So the question was: Should we abolish 2016? It’s tempting as the world seems to be spiralling out of control and all the cool people are dying.
In the African village I’ve made my home, I don’t watch television and I don’t get a newspaper delivered. Like many, I get much of my news via the internet these days and if I were to believe my social media feeds I could be mistaken for believing the world is full of joyful, philosophical, highly intelligent people sharing brilliant solutions for making the world a better place. I can never understand why some people complain about Facebook: “it’s just people sharing what they had for breakfast.” It doesn’t have to be! Just surround yourself with interesting, joyful, philosophical and intelligent people and see what happens.
Perhaps this confirmation bias is why so many were shocked by recent political events. We’re so surrounded by like-minded people with similar views, it’s hard to imagine an alternative universe. And presumably the same will be true for people with the opposite view.
Maybe I’m missing something but I don’t see how building walls, throwing those different to us out of our countries, mocking people or hating those less fortunate than ourselves is going to make the world a better and safer place for our children. And to trust angry populaces to make wise decisions…well, that seems to me to be a recipe for disaster. This isn’t to say I think people are stupid, but for the most part they don’t have the time or the inclination to weigh up the facts. It seems to me that people make their minds up first and then seek reasons afterwards, as opposed to the other way round. Surely, the more you divide, the greater the problems you are creating for the future. It’s not rocket science. If you bomb a country, then the people need to escape somewhere else and they’re probably not going to be too happy, but divert the masses with consumerism and hatred of the vulnerable and the powerful can do as they please.
Despite the many joyful, philosophical and intelligent people that I meet and know, it seems to me - more than at any time I can recall - that the world isn’t working. Differences are growing between the developed and the less-developed world, between the secular West and the Muslim world, between the haves and the have-nots. We’re in the era of globalisation, but despite all the talk of diversity, we are more than ever trapped within our own identities and differences. Instead of confidently celebrating our riches, we seem to prefer fearful conflict.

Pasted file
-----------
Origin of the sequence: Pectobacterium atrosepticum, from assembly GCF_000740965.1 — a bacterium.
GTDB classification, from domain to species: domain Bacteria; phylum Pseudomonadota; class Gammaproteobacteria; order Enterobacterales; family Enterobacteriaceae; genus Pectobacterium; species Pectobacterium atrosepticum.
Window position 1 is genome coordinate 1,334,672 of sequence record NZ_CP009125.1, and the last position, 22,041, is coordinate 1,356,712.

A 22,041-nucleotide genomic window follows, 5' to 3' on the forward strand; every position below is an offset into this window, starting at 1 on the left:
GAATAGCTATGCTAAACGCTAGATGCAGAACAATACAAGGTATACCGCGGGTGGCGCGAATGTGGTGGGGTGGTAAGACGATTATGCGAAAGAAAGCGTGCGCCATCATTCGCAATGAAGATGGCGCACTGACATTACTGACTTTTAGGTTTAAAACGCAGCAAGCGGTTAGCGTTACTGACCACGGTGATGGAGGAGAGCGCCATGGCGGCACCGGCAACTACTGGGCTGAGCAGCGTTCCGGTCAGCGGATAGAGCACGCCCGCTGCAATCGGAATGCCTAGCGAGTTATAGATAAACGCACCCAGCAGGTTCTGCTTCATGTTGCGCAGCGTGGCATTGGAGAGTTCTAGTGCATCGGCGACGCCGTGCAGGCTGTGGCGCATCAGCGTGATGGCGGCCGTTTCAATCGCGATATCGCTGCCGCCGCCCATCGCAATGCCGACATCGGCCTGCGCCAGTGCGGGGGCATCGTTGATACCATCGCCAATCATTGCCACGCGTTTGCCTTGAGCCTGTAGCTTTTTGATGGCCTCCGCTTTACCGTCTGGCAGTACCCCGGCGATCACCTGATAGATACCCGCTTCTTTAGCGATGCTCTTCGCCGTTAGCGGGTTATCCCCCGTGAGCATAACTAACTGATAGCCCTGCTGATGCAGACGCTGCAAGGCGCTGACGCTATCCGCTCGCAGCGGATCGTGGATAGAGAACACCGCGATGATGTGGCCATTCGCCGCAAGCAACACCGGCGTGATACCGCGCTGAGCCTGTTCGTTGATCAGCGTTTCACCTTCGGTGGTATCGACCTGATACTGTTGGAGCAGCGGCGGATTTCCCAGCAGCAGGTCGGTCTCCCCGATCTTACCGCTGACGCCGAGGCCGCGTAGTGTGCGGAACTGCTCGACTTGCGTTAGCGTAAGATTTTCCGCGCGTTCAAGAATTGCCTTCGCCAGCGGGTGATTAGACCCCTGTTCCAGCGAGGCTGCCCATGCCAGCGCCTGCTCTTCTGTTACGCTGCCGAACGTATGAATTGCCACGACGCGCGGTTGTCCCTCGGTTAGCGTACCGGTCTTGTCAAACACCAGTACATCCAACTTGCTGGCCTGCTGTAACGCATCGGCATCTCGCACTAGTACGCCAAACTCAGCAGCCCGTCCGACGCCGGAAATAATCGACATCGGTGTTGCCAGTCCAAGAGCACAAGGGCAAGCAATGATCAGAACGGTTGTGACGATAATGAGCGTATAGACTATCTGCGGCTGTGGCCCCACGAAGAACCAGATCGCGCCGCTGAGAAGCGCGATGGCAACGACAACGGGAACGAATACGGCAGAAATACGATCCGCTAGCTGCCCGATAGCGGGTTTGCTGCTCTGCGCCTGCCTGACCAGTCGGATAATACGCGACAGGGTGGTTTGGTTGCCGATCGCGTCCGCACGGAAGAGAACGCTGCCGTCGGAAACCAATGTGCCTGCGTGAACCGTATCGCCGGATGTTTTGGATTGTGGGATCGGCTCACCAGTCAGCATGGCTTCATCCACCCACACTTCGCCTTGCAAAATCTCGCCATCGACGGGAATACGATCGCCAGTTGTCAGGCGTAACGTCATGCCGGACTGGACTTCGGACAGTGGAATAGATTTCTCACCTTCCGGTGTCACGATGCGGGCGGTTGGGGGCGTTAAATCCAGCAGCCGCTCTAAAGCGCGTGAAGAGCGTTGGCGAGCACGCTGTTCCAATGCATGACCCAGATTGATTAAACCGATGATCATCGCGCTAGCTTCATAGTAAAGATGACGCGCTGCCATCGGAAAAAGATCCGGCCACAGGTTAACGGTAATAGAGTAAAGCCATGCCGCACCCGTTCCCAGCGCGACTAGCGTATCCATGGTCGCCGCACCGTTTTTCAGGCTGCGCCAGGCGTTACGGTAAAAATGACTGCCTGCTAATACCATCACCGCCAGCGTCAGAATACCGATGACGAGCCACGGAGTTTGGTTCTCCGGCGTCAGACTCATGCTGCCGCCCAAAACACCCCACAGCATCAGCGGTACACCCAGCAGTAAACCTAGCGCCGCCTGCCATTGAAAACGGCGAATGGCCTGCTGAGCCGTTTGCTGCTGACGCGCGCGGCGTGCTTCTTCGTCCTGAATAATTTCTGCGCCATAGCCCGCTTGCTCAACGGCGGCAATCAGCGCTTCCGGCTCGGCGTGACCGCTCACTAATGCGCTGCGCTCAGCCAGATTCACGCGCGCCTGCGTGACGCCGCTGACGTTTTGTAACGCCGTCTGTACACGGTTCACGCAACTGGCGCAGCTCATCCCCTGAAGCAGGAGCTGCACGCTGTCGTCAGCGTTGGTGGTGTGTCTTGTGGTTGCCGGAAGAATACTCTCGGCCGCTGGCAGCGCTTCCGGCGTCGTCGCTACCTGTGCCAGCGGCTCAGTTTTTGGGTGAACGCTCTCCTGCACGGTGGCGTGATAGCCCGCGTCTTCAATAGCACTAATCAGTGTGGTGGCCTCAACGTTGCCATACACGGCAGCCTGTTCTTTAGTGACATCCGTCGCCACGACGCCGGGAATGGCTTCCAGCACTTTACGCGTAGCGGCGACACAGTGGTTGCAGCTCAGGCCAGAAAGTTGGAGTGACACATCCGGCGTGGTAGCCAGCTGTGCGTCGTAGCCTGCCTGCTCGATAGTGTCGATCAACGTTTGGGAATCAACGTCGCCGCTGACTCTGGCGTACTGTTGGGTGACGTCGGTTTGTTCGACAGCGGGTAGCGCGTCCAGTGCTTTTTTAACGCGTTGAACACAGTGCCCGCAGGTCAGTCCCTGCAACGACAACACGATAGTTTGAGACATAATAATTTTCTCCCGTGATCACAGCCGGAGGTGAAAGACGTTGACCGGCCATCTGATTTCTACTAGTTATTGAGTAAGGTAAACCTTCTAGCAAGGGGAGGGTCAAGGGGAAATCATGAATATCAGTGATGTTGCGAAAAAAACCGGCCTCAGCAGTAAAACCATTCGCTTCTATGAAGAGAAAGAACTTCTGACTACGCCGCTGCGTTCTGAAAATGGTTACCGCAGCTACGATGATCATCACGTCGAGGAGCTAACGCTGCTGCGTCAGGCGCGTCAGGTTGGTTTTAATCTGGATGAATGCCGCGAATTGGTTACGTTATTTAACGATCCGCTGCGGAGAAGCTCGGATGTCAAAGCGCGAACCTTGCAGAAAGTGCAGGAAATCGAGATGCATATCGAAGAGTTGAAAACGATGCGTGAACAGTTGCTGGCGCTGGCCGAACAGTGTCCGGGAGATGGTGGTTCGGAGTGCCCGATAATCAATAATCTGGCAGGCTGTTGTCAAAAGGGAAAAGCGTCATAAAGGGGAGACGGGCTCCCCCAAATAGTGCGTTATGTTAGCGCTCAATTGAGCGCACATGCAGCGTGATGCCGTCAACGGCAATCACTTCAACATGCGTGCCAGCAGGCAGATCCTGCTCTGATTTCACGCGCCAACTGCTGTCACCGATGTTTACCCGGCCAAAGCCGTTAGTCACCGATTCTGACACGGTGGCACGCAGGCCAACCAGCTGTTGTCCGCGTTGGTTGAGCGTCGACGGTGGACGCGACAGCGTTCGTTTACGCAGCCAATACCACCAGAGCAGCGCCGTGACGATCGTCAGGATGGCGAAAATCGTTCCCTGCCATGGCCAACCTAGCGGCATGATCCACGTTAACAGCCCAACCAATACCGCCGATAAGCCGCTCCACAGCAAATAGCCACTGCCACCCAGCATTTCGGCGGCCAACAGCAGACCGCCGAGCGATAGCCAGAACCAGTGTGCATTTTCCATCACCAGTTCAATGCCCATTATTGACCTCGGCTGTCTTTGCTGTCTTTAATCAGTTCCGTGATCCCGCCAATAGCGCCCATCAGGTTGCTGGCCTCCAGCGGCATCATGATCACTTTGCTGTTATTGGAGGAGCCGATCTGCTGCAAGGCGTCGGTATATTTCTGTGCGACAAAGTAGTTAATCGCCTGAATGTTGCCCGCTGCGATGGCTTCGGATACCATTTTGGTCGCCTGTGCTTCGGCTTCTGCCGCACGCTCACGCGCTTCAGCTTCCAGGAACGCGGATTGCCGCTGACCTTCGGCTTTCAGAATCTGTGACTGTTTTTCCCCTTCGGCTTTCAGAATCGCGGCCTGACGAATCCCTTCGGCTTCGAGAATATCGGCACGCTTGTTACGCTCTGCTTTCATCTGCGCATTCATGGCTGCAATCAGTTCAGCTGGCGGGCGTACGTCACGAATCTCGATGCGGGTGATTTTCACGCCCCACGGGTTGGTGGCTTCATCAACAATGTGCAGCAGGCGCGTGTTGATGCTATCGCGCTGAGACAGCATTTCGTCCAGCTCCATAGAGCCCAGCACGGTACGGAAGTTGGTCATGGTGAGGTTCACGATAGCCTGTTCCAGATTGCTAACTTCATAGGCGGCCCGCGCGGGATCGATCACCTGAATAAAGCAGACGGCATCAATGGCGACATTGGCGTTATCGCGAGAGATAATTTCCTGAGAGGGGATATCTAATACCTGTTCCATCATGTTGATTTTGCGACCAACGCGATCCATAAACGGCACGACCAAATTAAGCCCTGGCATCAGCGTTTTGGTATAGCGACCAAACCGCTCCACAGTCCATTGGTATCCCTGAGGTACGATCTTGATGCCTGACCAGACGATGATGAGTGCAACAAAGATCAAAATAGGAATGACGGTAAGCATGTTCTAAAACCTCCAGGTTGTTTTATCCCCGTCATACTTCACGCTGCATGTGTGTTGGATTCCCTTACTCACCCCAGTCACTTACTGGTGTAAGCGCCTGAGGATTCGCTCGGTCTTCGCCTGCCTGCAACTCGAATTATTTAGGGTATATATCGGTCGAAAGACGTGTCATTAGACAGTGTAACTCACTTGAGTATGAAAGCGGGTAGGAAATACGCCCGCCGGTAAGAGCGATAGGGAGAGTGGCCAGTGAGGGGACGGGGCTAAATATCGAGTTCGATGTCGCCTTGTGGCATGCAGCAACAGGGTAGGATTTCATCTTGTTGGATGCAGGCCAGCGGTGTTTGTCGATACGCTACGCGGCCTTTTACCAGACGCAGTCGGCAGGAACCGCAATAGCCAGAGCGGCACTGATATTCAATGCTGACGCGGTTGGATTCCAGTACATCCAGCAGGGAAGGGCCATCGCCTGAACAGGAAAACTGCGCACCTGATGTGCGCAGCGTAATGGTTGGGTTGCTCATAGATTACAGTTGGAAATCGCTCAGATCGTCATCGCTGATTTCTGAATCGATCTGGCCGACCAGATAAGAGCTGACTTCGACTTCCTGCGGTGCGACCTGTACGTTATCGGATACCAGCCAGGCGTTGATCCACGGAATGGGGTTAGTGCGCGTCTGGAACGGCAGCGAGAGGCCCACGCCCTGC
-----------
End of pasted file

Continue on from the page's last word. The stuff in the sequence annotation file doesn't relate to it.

I believe there’s a conflict of perception in the world. Perceptions might result from ignorance but they often have more to do with feelings, with emotions and convictions. And we lack confidence in ourselves, in others and in the future. Instead, we fill our hearts and minds with fear, with doubt, with distrust. Rather than celebrate our differences, we use them to define ourselves, distracting ourselves from our ignorance, our fears and our doubts.
As I see it, the only way forward is to be confident in who we are, to question, to constructively criticise and to embrace complexity - issues are rarely black and white, despite how our media and politicians may dumb them down.
We need to be modest and to understand that we all look at the world through our own viewpoints. There’s so much noise in the modern age, but in the end, the world is changed by the examples we set, not by the opinions we give.
Everything – our ideas, our perceptions, our religions and our imaginations – is just our points of view. Once we can realise and accept this, we don’t have to doubt everything. Instead, we could be enthusiastic and curious about the limitless number of other points of view out there, all perceiving exactly the same world in their own ways. We will for sure find many similarities and shared values.
That’s how I try and will continue to try to live my life - with joy in spite of everything. Despite the doom and gloom merchants, I’ll try and present that example and no, I don’t want to abolish this year - there are too many joyful, philosophical and intelligent people doing brilliant things.
Simon Fenton is the author of Chasing Hornbills (Sept 2016) and Squirting Milk at Chameleons (Jan 2015).
He became known as the Accidental African, but you can read more about how very deliberate his life has become at www.thelittlebaobab.com